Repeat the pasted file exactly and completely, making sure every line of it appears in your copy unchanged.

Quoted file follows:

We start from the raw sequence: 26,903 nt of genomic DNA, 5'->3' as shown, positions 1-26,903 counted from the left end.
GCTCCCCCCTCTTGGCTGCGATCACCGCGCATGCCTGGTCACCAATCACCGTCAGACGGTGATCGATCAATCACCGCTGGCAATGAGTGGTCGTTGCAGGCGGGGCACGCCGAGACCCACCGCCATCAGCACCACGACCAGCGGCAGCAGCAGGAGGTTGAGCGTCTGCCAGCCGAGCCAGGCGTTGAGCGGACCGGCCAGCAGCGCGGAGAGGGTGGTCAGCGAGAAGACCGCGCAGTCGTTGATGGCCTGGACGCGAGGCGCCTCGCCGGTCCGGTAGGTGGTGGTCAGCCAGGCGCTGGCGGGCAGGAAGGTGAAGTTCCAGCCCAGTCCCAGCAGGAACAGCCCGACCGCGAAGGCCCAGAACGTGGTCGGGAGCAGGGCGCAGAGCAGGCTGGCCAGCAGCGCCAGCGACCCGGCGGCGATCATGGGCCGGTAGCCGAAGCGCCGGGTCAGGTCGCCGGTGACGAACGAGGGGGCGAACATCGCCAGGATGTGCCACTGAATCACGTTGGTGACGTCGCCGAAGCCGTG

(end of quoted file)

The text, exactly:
We start from the raw sequence: 26,903 nt of genomic DNA, 5'->3' as shown, positions 1-26,903 counted from the left end.
GCTCCCCCCTCTTGGCTGCGATCACCGCGCATGCCTGGTCACCAATCACCGTCAGACGGTGATCGATCAATCACCGCTGGCAATGAGTGGTCGTTGCAGGCGGGGCACGCCGAGACCCACCGCCATCAGCACCACGACCAGCGGCAGCAGCAGGAGGTTGAGCGTCTGCCAGCCGAGCCAGGCGTTGAGCGGACCGGCCAGCAGCGCGGAGAGGGTGGTCAGCGAGAAGACCGCGCAGTCGTTGATGGCCTGGACGCGAGGCGCCTCGCCGGTCCGGTAGGTGGTGGTCAGCCAGGCGCTGGCGGGCAGGAAGGTGAAGTTCCAGCCCAGTCCCAGCAGGAACAGCCCGACCGCGAAGGCCCAGAACGTGGTCGGGAGCAGGGCGCAGAGCAGGCTGGCCAGCAGCGCCAGCGACCCGGCGGCGATCATGGGCCGGTAGCCGAAGCGCCGGGTCAGGTCGCCGGTGACGAACGAGGGGGCGAACATCGCCAGGATGTGCCACTGAATCACGTTGGTGACGTCGCCGAAGCCGTG